Top Medications for EMS for Certifications

All medical professionals working within Emergency Medical Services (EMS) must have a thorough knowledge of all the drugs and medications they might be expected to use, including accurate dosages, adverse reactions, and special conditions.

At The Paramedic Coach, we often hear from students who have excelled during their studies but repeatedly fail the NREMT exam due to poor performance on paramedic pharmacology test questions caused by a lack of knowledge of the appropriate drug cards.

The NREMT exam process might feature multiple drugs, with common medicines featured on recent cognitive tests, including analgesics, anticoagulants, Beta2 agonists, narcotics, and medications used to stabilize and treat cardiac arrest, diabetes, and hypertension.

Why Do Emergency Responders Need to Learn Drug Cards to Pass the NREMT?

Drug cards are undoubtedly tricky to learn, and many students find that, with more than fifty potential medications that could crop up in the NREMT, they face an uphill struggle attempting to memorize a vast amount of information.

What gear do paramedics carry? An emergency response crew might stock multiple medications in emergency and health-critical scenarios. They need to understand not only which drugs to use in which circumstances or the types of allergies and contraindications that could apply but also how to administer each medication safely and according to clinical protocols.

The simplest solution is to focus on each widely used drug’s mechanism of action (MOA) and study the major drug types and classifications, where medications within the same group will use the same suffix. For example, if you know that ACE inhibitors, used to reduce blood pressure, end with the suffix ‘-pril,’ it becomes remarkably easier to recall that lisinopril and captopril are within this same drug classification.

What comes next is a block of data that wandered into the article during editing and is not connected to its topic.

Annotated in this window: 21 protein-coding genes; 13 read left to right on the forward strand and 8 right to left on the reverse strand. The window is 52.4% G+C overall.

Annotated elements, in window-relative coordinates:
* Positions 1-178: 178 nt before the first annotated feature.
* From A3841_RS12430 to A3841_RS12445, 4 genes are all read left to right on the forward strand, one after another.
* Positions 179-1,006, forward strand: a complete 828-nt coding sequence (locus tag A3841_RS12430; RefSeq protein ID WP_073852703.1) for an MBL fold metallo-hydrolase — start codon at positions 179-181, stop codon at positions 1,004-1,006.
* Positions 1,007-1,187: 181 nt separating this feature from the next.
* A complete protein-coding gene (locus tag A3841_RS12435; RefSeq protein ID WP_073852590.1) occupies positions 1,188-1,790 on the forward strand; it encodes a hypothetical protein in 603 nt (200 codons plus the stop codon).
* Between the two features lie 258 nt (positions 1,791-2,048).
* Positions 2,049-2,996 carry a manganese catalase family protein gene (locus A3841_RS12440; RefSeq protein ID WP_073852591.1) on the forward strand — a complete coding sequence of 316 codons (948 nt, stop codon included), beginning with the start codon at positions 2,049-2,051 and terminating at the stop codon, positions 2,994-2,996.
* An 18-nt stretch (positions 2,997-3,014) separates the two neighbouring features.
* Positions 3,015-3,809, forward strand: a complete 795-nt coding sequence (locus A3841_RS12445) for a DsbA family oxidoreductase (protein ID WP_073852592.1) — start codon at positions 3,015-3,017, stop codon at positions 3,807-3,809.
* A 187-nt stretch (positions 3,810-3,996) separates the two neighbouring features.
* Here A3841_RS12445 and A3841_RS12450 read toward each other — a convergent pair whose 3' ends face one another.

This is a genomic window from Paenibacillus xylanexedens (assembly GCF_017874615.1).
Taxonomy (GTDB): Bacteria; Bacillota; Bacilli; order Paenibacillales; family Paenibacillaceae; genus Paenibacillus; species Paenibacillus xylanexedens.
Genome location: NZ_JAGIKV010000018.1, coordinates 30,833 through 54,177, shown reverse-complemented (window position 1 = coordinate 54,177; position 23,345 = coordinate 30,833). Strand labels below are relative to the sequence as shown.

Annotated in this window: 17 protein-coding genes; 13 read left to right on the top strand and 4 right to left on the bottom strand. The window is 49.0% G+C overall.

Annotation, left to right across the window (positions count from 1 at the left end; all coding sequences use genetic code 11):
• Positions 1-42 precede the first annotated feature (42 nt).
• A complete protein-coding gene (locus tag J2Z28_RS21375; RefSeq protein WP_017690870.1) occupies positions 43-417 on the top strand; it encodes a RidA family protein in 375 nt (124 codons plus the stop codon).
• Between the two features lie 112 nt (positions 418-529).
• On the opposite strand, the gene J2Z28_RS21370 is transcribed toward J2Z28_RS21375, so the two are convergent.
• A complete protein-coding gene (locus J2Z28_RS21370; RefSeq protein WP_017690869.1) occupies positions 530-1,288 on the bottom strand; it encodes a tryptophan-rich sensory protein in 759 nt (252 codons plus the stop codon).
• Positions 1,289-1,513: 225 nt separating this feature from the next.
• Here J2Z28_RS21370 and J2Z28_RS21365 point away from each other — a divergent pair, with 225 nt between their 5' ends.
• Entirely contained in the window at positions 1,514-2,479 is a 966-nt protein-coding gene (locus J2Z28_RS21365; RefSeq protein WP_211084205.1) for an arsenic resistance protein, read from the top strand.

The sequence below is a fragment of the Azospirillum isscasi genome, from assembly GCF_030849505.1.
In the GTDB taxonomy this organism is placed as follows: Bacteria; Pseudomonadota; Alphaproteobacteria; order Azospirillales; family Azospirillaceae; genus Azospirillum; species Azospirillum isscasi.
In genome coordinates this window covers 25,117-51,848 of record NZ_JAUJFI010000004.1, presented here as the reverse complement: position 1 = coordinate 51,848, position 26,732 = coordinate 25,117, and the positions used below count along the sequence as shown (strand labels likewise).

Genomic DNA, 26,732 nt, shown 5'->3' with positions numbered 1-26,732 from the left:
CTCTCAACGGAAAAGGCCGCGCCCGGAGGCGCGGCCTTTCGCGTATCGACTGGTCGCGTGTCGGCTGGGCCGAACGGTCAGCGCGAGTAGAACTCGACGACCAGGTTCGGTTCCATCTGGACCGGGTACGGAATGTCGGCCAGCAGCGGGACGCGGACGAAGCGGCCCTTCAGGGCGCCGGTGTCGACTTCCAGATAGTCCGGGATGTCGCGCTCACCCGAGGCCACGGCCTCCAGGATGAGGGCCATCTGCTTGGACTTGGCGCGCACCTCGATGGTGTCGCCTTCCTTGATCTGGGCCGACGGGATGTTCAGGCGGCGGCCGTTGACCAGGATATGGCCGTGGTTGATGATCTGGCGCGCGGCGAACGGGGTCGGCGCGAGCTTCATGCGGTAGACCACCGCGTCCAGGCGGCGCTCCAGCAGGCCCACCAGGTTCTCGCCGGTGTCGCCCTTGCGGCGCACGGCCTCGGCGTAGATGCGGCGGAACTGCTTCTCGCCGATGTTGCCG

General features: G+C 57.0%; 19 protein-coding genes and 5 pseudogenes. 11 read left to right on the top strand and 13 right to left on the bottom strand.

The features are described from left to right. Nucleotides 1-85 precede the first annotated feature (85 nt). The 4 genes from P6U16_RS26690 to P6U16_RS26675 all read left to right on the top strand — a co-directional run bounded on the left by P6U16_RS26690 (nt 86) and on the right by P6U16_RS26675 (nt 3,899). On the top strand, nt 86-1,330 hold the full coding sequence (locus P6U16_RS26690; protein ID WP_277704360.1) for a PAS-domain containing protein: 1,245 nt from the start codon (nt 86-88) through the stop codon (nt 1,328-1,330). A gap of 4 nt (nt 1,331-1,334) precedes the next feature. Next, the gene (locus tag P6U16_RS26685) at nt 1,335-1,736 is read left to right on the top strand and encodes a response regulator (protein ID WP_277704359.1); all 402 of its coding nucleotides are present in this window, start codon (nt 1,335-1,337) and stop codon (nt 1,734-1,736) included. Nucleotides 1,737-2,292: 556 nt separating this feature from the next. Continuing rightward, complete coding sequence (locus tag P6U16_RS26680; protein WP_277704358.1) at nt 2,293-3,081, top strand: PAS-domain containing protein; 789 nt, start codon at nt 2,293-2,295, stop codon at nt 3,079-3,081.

We created the EMS Medications Mastery course to address this wide area of the curriculum, covering every drug you might need to answer questions about during your test. Using our zero-jargon approach, our students gain thorough knowledge about what drugs do and how they work, securing a competitive edge when answering questions under pressure.

How Does EMS Medications Mastery Help During the NREMT Exam?

NREMT tests are designed to examine your comprehension. It’s impossible to predict exactly what might feature on your exam as protocols are continually updated, and adaptive tests will select questions based on your performance thus far. However, you might be asked:

  • Multiple-choice questions in which there isn’t only one correct answer–instead, there might be one best answer and other responses that, while technically accurate, don’t represent the ideal clinical response to an emergency medicine situation.
  • Sequencing questions, where you’re given a list of actions or treatments and need to realign each step in the correct order–putting one item in the sequence in the wrong place will mean you do not gain a point.
  • Multiple scenario-based questions–you could be given a simple or complex situation and receive several questions, all based on the same patient.

The NREMT adaptive testing system is based on a confidence range, where the test needs to be 95% sure that the candidate has mastered all the content or be equally certain that they haven’t. As one of our most in-demand masterclasses, Medications Mastery helps you to respond quickly and correctly to any question in any format, drawing on your complete understanding of drug applications, administration techniques, special conditions, and safe dosages.

Which Drug Cards Should I Focus on During NREMT Test Prep?

There isn’t one specific list of drugs that will always come up on the NREMT exam, and it is never a good idea to skip over drug cards in the hopes that you’ll be able to hide gaps in your knowledge on testing day.

What is the most frequently administered medication by EMTs? Drugs that treat or manage seizures, cardiac emergencies, anaphylactic reactions, asthma attacks, and opioid abuse are among the common medicines that first responders use–but that may not necessarily mean that any of these will feature in your exam or that you won’t be asked a scenario-based question about a less typical medication.

The right approach to NREMT test prep is to work through a drug card study, use practice questions to get used to the exam format, and tap into our knowledge check quizzes so you can use your time wisely, concentrating on those areas of weakness that need a little extra effort!

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